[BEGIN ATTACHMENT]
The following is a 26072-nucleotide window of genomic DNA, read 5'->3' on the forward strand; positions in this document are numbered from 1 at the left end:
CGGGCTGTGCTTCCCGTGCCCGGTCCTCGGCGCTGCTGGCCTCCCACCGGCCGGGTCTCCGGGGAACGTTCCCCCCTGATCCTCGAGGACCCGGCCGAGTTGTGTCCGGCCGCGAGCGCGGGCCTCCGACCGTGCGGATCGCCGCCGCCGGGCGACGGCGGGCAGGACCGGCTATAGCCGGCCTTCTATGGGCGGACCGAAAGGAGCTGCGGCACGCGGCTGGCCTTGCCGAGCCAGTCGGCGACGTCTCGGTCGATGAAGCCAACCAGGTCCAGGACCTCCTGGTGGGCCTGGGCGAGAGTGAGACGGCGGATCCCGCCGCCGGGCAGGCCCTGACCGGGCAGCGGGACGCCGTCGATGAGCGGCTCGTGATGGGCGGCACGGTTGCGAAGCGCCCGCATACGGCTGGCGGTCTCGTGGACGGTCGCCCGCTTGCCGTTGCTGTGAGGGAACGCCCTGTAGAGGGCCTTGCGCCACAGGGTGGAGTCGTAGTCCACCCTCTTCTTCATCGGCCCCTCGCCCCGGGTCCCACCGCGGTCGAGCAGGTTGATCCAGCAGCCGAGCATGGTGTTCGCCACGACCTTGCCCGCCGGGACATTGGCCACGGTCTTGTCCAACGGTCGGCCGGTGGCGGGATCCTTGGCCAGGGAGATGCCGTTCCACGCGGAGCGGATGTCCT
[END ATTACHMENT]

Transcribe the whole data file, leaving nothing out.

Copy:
The following is a 26072-nucleotide window of genomic DNA, read 5'->3' on the forward strand; positions in this document are numbered from 1 at the left end:
CGGGCTGTGCTTCCCGTGCCCGGTCCTCGGCGCTGCTGGCCTCCCACCGGCCGGGTCTCCGGGGAACGTTCCCCCCTGATCCTCGAGGACCCGGCCGAGTTGTGTCCGGCCGCGAGCGCGGGCCTCCGACCGTGCGGATCGCCGCCGCCGGGCGACGGCGGGCAGGACCGGCTATAGCCGGCCTTCTATGGGCGGACCGAAAGGAGCTGCGGCACGCGGCTGGCCTTGCCGAGCCAGTCGGCGACGTCTCGGTCGATGAAGCCAACCAGGTCCAGGACCTCCTGGTGGGCCTGGGCGAGAGTGAGACGGCGGATCCCGCCGCCGGGCAGGCCCTGACCGGGCAGCGGGACGCCGTCGATGAGCGGCTCGTGATGGGCGGCACGGTTGCGAAGCGCCCGCATACGGCTGGCGGTCTCGTGGACGGTCGCCCGCTTGCCGTTGCTGTGAGGGAACGCCCTGTAGAGGGCCTTGCGCCACAGGGTGGAGTCGTAGTCCACCCTCTTCTTCATCGGCCCCTCGCCCCGGGTCCCACCGCGGTCGAGCAGGTTGATCCAGCAGCCGAGCATGGTGTTCGCCACGACCTTGCCCGCCGGGACATTGGCCACGGTCTTGTCCAACGGTCGGCCGGTGGCGGGATCCTTGGCCAGGGAGATGCCGTTCCACGCGGAGCGGATGTCCT